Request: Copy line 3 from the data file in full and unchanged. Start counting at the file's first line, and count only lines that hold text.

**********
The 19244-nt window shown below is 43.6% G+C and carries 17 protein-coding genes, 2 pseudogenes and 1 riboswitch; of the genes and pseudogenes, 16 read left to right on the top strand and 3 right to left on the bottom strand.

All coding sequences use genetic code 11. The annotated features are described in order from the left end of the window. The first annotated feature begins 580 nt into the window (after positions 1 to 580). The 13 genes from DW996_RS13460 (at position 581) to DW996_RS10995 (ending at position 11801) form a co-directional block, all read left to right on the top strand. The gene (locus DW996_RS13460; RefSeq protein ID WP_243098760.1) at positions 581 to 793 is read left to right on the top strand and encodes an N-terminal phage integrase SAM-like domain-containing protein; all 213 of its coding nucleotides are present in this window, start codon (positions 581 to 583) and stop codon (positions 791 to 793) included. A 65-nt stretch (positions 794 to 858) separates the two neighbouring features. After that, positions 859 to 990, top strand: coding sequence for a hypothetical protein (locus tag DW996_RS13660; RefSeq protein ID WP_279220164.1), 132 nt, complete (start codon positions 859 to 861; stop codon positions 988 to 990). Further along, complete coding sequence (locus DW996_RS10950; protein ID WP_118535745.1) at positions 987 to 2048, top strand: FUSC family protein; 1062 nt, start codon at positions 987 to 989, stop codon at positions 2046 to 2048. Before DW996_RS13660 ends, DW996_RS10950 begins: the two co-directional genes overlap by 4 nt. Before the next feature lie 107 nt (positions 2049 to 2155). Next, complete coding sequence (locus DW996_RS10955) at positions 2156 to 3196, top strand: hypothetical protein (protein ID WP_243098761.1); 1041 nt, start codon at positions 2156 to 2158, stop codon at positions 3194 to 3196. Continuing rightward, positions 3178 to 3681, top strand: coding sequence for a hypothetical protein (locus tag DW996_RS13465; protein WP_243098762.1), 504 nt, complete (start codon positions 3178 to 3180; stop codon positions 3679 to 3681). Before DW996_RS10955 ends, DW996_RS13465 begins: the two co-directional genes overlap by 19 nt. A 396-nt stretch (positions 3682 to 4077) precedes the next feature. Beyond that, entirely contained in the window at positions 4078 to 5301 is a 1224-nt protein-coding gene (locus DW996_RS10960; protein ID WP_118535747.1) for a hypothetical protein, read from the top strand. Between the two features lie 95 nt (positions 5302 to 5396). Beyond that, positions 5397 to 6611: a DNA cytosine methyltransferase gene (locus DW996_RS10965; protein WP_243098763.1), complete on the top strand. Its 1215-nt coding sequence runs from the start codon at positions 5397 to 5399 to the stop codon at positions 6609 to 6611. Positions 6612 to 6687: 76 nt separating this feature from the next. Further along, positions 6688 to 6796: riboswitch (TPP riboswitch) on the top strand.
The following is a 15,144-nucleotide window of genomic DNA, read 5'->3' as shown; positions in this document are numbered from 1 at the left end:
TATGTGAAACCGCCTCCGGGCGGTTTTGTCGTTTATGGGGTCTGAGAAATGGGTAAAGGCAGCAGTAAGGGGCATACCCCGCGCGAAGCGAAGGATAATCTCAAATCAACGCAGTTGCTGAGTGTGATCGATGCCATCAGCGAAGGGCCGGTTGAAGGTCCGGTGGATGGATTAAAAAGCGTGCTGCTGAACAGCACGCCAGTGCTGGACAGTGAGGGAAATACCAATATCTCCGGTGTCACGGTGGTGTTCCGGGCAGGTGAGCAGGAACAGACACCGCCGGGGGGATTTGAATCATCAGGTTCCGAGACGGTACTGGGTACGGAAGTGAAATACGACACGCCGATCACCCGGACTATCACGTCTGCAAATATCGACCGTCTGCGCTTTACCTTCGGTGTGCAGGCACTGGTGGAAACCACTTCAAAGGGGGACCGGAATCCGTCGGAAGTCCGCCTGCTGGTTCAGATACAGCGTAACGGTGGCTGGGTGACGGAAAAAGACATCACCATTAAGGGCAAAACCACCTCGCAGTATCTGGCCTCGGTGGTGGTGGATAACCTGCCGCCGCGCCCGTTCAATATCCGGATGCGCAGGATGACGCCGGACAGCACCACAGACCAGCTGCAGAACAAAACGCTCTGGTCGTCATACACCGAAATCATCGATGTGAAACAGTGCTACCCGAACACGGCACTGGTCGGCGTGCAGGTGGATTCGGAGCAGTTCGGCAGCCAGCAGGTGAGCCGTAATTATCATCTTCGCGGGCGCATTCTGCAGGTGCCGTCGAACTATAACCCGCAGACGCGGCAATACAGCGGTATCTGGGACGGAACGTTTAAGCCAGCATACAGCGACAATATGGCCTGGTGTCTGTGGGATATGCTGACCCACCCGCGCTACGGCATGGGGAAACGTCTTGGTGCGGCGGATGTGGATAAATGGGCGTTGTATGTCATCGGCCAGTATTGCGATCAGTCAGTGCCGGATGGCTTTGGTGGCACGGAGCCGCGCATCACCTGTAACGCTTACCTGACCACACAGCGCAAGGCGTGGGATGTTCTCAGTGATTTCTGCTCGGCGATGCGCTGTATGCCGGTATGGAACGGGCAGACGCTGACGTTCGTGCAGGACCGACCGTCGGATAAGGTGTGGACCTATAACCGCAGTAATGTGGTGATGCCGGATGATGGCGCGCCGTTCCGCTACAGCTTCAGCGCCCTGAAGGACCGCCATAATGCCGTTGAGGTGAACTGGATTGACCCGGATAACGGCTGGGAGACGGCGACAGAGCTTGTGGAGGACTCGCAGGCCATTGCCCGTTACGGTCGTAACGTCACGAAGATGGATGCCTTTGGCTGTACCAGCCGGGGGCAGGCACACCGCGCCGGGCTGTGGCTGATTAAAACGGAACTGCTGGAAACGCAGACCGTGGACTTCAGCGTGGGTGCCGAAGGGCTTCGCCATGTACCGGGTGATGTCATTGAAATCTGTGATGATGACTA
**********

The following is a 15,144-nucleotide window of genomic DNA, read 5'->3' as shown; positions in this document are numbered from 1 at the left end: